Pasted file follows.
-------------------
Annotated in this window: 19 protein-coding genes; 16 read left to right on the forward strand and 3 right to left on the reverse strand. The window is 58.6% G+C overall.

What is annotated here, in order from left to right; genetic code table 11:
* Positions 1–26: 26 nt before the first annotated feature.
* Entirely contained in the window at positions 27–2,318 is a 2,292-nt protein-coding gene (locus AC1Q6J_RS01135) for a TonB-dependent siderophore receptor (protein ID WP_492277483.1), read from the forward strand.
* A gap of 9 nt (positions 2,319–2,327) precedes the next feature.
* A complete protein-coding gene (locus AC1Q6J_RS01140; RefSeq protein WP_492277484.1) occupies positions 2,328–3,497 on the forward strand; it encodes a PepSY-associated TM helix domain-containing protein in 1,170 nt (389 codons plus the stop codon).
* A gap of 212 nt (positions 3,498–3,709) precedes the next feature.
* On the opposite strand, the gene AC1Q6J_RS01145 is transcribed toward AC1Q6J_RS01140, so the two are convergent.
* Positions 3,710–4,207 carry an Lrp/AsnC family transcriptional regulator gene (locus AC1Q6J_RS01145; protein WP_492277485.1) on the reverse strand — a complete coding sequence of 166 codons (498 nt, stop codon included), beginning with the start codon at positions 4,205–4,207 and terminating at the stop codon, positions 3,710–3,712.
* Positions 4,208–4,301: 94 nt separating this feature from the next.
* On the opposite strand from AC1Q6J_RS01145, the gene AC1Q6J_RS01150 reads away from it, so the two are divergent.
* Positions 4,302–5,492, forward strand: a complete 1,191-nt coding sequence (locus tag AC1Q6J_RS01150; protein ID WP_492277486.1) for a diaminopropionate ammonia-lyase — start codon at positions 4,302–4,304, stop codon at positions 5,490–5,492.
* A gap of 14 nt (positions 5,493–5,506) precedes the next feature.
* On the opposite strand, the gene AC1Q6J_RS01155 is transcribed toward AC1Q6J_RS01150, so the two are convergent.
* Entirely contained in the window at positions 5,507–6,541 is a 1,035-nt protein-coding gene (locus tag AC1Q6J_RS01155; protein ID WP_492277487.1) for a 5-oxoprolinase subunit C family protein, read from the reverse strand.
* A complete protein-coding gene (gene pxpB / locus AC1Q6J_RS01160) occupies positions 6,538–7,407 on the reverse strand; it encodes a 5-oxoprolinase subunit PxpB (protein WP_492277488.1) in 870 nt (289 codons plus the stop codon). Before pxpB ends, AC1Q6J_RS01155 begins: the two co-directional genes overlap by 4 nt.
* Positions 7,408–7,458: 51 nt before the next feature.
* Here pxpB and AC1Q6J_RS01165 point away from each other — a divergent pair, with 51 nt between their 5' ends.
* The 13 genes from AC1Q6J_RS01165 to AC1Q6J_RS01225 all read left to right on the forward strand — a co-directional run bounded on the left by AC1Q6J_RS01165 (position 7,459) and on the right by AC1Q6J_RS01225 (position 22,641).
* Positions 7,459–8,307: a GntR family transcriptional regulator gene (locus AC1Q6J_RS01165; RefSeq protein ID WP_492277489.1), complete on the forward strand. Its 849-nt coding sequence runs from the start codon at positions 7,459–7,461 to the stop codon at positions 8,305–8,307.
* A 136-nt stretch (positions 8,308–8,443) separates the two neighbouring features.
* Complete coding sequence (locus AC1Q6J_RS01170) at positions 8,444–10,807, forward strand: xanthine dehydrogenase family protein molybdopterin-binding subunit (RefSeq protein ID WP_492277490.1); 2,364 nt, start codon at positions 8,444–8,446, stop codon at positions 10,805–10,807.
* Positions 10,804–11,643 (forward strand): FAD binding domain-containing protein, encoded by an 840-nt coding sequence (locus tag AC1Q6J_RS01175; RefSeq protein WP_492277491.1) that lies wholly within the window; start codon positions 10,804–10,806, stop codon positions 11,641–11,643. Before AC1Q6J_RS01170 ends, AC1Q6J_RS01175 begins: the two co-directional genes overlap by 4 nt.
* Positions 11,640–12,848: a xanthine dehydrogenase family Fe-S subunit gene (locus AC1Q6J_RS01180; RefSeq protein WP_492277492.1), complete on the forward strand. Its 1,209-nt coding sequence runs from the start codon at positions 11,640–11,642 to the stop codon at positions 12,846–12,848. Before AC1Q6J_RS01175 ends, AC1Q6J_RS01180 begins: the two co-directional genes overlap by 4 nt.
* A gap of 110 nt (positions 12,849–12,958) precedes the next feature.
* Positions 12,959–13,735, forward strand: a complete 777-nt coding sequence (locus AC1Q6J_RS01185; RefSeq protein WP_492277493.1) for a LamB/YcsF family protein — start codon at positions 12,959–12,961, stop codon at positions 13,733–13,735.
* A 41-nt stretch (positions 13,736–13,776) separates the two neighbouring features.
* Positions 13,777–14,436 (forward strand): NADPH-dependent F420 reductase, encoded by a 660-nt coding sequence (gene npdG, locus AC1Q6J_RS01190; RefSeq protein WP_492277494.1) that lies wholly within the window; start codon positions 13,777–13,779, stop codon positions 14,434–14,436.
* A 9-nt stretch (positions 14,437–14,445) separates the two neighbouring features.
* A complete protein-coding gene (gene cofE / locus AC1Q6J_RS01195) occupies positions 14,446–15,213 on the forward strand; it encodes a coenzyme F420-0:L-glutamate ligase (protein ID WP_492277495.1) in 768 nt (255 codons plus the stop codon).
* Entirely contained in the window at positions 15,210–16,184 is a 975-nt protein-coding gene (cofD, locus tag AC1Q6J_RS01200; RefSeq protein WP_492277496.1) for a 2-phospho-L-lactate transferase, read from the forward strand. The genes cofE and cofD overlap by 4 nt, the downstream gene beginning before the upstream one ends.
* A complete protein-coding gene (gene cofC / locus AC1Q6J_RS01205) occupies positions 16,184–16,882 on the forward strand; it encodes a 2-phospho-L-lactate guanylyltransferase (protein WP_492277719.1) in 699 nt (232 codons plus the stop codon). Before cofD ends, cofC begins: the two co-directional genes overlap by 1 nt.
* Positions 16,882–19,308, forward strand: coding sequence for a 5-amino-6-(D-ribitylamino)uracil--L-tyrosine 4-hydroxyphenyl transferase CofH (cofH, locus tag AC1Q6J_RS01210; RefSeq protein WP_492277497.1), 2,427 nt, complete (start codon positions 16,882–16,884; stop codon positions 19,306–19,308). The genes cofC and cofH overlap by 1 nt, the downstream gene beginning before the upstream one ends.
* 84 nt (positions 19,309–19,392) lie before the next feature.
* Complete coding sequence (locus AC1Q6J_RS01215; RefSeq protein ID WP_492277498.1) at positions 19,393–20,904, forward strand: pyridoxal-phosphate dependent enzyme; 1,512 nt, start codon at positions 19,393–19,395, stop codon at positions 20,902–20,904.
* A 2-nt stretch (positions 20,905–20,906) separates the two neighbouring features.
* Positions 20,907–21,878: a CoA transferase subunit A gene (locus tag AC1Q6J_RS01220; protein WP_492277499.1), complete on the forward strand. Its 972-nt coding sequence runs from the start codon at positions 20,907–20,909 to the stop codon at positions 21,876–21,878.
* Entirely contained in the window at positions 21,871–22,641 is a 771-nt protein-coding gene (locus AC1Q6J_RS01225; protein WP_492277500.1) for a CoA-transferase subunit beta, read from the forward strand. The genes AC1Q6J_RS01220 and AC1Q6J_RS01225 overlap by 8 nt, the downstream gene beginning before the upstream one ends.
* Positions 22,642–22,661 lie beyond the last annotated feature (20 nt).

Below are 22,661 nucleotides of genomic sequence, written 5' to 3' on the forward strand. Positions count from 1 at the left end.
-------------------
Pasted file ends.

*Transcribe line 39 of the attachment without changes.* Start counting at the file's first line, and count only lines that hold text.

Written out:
* Positions 22,642–22,661 lie beyond the last annotated feature (20 nt).